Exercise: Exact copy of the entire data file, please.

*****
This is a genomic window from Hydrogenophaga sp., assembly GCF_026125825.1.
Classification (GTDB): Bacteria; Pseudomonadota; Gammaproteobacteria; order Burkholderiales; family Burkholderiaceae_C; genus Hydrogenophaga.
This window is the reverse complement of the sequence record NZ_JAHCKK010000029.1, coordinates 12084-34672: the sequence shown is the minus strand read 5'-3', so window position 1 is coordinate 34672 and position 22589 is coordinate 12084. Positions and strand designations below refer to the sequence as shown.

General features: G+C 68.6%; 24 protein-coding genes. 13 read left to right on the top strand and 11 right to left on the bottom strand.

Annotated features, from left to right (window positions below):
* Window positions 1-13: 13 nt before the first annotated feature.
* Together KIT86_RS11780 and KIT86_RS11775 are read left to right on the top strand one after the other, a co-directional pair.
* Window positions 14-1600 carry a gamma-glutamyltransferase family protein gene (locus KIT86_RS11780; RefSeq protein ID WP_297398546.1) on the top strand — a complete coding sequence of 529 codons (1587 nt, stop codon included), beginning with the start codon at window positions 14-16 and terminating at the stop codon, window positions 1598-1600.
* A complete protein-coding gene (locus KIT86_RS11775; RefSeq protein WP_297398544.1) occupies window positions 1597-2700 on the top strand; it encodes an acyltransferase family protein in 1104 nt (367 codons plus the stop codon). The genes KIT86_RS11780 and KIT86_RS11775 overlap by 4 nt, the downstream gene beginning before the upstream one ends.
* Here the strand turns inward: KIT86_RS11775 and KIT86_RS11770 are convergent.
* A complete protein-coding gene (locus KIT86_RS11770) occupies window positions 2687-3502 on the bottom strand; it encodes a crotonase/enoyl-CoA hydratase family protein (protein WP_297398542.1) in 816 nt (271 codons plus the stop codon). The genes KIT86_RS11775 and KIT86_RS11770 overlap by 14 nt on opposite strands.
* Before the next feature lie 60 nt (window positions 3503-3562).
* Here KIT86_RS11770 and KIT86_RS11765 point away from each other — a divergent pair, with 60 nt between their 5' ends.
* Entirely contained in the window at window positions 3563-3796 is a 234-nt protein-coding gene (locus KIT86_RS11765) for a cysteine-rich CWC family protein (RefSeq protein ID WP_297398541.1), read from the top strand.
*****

This is a genomic window from Hydrogenophaga sp., assembly GCF_026125825.1.
Classification (GTDB): Bacteria; Pseudomonadota; Gammaproteobacteria; order Burkholderiales; family Burkholderiaceae_C; genus Hydrogenophaga.
This window is the reverse complement of the sequence record NZ_JAHCKK010000029.1, coordinates 12084-34672: the sequence shown is the minus strand read 5'-3', so window position 1 is coordinate 34672 and position 22589 is coordinate 12084. Positions and strand designations below refer to the sequence as shown.

General features: G+C 68.6%; 24 protein-coding genes. 13 read left to right on the top strand and 11 right to left on the bottom strand.

Annotated features, from left to right (window positions below):
* Window positions 1-13: 13 nt before the first annotated feature.
* Together KIT86_RS11780 and KIT86_RS11775 are read left to right on the top strand one after the other, a co-directional pair.
* Window positions 14-1600 carry a gamma-glutamyltransferase family protein gene (locus KIT86_RS11780; RefSeq protein ID WP_297398546.1) on the top strand — a complete coding sequence of 529 codons (1587 nt, stop codon included), beginning with the start codon at window positions 14-16 and terminating at the stop codon, window positions 1598-1600.
* A complete protein-coding gene (locus KIT86_RS11775; RefSeq protein WP_297398544.1) occupies window positions 1597-2700 on the top strand; it encodes an acyltransferase family protein in 1104 nt (367 codons plus the stop codon). The genes KIT86_RS11780 and KIT86_RS11775 overlap by 4 nt, the downstream gene beginning before the upstream one ends.
* Here the strand turns inward: KIT86_RS11775 and KIT86_RS11770 are convergent.
* A complete protein-coding gene (locus KIT86_RS11770) occupies window positions 2687-3502 on the bottom strand; it encodes a crotonase/enoyl-CoA hydratase family protein (protein WP_297398542.1) in 816 nt (271 codons plus the stop codon). The genes KIT86_RS11775 and KIT86_RS11770 overlap by 14 nt on opposite strands.
* Before the next feature lie 60 nt (window positions 3503-3562).
* Here KIT86_RS11770 and KIT86_RS11765 point away from each other — a divergent pair, with 60 nt between their 5' ends.
* Entirely contained in the window at window positions 3563-3796 is a 234-nt protein-coding gene (locus KIT86_RS11765) for a cysteine-rich CWC family protein (RefSeq protein ID WP_297398541.1), read from the top strand.